For the past three weeks, Matt, Jesse, Brandon, Josh and I have been heads-down busy building a new web site. Today, we’ve launched it!

City-Go-Round is a website where visitors can find public transit applications (apps) that work in their city. Visitors also see a list of which transit agencies make their data publicly available to software developers… and which agencies do not.

Did you know that there are 748 transit agencies in the U.S., only 84 of which provide their schedule data to software developers? Amongst the largest offending transit agencies are the MTA New York City, the New Jersey Transit Corporation, and the Metro-North Commuter Railroad Company in New York. These agencies collectively represent nearly 18 billion passenger miles of “unopened data.”

We strongly believe that the next wave of innovation in transit will happen in software, and we believe that a key precondition for that wave to get rolling is for government agencies to make their data available to the public. To encourage openness, visitors to our web site can add their names to a petition for open public transit data in their city.

You can find out a lot more about City-Go-Round by visiting the site and perusing the about page; please check it out and let us know what you think!

Warning: Geek Talk Goes Here

As part of a push for openness in transit data and development, we’ve made the City-Go-Round web site 100% open source. It is licensed under the BSD license and the full source code is available at my CityGoRound GitHub repository. If you have improvements you’d like to make – large or small, visual or back-end – please fork our code and send pull requests my way. You might also want to join the Open Transit Data Google Group, where we discuss issues of open transit advocacy as well as specific technical issues with GTFS feeds and the City-Go-Round web site.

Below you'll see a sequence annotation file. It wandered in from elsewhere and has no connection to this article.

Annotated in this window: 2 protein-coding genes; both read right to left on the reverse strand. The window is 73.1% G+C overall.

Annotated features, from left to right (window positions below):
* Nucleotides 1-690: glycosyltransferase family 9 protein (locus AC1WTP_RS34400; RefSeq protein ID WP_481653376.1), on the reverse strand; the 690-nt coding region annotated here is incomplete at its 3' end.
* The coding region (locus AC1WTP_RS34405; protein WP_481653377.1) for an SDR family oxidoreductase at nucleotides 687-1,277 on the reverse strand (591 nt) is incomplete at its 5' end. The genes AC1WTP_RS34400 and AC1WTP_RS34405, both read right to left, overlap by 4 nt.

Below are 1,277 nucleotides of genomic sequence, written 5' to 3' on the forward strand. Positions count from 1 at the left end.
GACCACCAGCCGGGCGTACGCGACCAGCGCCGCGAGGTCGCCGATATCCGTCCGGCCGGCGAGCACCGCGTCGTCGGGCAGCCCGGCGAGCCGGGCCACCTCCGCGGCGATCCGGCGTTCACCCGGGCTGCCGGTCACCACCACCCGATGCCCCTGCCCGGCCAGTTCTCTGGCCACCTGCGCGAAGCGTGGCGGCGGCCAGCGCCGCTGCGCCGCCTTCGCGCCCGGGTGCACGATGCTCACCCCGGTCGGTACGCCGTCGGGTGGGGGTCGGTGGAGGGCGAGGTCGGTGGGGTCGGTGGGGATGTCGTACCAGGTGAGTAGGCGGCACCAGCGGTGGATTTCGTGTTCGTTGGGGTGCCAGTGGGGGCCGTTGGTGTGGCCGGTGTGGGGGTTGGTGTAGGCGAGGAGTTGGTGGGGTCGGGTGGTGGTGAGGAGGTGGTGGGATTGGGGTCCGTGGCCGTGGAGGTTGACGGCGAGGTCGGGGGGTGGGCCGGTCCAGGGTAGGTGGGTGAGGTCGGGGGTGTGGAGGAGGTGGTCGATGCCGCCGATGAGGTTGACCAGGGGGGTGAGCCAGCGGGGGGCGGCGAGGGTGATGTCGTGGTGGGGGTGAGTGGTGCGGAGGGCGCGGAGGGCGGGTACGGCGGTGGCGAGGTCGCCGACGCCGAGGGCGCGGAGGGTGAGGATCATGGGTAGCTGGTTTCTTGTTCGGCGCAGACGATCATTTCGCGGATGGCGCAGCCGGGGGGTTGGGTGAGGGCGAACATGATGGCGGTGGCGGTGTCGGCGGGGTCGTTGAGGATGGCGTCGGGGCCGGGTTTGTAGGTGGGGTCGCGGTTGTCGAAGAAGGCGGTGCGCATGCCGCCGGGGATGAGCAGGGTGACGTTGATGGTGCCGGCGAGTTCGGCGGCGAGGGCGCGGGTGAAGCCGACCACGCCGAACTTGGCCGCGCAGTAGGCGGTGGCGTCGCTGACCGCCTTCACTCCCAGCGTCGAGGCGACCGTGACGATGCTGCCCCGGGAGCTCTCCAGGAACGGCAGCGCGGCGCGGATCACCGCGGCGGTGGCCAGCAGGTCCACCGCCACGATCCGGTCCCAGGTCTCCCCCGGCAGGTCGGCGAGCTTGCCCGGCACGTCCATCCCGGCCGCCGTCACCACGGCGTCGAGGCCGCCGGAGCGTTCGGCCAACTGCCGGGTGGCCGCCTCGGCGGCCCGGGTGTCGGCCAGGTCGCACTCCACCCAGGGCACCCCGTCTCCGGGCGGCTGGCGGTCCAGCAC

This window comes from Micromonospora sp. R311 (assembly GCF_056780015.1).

City-Go-Round is a Django + App Engine application. As I mentioned in an earlier post about Django and App Engine, picking the “right approach” for Django on App Engine can be a bit tricky. We decided to use the pre-installed version of Django 1.1 and we’ve been quite happy with that decision.

In my earlier post, I also mentioned that I had done work to support secure sessions and users on top of App Engine. I intend to write a full post about this code, but if you’re curious about how it works you can find the code in the CityGoRound GitHub repository. Briefly, the key pieces of code include:

  • securedictionary.py :: This code is a modified version of the Werkzeug Secure Cookie code. Instead of specifically dealing with cookies, my secure dictionary allows you to take a (presumably small) dictionary and turn it into a secure string that can’t be edited without breaking a hash check.
  • middleware.py :: This is where the magic happens. This file contains Django-style middleware for both secure sessions (AppEngineSecureSessionMiddleware) and basic user management (AppEngineGenericUserMiddleware.) Unlike standard Django users, you can essentially use any App Engine data store model you’d like to represent the user. Just make sure your model is imported as User into this file.
  • context.py :: The appengine_user context processor ensures that the current user is part of all request contexts.

I’ll write more about sessions and users on Django + App Engine soon, but hopefully this code will get you started.